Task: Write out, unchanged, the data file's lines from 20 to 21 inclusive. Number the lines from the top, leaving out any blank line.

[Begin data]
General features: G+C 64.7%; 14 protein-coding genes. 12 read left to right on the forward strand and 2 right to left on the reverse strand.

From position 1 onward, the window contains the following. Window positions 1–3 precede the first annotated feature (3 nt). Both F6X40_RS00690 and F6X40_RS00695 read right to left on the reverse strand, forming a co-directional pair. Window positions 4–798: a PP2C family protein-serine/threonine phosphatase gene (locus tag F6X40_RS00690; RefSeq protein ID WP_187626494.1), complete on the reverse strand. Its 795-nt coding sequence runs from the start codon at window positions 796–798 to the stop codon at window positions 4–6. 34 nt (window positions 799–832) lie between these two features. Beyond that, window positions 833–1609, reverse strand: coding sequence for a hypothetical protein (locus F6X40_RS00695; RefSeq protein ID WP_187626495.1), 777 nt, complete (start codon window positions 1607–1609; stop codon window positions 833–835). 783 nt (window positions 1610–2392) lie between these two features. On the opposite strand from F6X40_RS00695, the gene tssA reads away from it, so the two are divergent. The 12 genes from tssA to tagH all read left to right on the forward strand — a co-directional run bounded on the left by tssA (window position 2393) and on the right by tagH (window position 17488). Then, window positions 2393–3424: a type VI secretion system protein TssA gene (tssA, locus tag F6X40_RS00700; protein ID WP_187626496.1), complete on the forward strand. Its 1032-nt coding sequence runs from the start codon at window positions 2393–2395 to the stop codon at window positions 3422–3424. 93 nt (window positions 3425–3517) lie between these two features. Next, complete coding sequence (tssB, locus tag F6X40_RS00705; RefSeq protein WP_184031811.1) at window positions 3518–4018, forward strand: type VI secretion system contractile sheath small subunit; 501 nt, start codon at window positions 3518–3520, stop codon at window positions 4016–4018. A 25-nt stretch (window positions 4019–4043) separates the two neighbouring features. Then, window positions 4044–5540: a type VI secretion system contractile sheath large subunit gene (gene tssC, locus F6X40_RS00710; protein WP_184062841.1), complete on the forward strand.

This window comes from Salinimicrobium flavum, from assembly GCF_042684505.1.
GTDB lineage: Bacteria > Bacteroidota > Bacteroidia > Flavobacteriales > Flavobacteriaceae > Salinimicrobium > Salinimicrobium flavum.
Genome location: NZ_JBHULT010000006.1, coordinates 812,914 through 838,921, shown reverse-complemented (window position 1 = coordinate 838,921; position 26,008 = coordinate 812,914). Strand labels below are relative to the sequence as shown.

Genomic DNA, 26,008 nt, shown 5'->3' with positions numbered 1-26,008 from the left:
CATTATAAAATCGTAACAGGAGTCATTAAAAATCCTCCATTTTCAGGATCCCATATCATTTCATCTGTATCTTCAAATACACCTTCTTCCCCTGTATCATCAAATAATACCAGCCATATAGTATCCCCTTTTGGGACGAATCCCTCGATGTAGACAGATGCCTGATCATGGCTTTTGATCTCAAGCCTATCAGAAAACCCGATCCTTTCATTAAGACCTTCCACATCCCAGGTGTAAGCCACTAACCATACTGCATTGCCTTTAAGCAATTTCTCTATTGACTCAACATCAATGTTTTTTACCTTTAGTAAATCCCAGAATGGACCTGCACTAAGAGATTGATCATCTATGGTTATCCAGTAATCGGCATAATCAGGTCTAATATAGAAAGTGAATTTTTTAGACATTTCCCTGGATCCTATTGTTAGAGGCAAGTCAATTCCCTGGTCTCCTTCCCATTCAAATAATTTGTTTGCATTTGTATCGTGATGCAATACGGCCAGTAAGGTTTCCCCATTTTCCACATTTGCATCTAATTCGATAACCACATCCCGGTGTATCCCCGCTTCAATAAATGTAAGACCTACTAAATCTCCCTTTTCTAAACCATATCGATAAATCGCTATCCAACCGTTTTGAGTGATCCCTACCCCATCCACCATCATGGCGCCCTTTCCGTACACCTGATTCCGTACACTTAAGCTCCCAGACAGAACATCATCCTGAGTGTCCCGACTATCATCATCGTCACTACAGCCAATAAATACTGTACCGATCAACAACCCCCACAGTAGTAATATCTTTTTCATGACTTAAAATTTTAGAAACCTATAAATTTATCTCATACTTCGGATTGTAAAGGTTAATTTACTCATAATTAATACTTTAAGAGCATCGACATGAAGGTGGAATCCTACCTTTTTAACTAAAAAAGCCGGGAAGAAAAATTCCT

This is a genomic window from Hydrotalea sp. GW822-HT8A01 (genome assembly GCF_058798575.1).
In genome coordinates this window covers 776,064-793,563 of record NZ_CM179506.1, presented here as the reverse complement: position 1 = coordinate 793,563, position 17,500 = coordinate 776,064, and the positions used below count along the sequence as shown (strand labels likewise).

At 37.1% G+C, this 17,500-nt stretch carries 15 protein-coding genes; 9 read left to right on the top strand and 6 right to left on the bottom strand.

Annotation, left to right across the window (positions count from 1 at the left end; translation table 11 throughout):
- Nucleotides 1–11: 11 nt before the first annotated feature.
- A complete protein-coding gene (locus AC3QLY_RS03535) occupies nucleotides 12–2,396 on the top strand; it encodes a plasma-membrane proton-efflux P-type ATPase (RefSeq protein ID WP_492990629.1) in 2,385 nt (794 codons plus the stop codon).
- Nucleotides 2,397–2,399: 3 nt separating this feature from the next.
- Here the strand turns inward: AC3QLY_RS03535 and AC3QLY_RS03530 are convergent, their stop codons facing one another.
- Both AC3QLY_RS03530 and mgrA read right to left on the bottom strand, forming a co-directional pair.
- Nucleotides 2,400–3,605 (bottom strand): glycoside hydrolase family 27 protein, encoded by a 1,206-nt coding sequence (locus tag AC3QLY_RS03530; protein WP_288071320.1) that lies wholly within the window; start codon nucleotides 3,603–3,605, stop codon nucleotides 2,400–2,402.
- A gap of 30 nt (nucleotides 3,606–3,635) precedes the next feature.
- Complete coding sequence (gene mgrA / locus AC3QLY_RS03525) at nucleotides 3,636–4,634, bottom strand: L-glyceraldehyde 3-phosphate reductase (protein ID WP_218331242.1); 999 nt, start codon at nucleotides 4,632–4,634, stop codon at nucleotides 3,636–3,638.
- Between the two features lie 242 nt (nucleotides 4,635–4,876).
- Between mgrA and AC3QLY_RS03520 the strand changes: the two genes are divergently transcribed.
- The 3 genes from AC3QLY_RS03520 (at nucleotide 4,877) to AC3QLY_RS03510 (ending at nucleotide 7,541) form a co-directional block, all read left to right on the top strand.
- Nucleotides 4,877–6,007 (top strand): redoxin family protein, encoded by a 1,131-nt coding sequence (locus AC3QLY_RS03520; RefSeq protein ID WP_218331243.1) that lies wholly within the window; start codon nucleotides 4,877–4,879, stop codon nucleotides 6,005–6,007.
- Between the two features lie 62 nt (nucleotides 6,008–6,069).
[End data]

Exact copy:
- Between the two features lie 242 nt (nucleotides 4,635–4,876).
- Between mgrA and AC3QLY_RS03520 the strand changes: the two genes are divergently transcribed.